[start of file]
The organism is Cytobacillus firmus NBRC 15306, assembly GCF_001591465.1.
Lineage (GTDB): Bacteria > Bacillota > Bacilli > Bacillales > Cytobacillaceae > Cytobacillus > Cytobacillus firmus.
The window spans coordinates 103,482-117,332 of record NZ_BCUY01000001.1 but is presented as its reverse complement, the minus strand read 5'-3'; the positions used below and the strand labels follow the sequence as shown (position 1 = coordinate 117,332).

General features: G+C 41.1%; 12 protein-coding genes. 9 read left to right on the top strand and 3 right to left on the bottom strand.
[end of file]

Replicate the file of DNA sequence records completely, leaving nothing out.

The organism is Cytobacillus firmus NBRC 15306, assembly GCF_001591465.1.
Lineage (GTDB): Bacteria > Bacillota > Bacilli > Bacillales > Cytobacillaceae > Cytobacillus > Cytobacillus firmus.
The window spans coordinates 103,482-117,332 of record NZ_BCUY01000001.1 but is presented as its reverse complement, the minus strand read 5'-3'; the positions used below and the strand labels follow the sequence as shown (position 1 = coordinate 117,332).

General features: G+C 41.1%; 12 protein-coding genes. 9 read left to right on the top strand and 3 right to left on the bottom strand.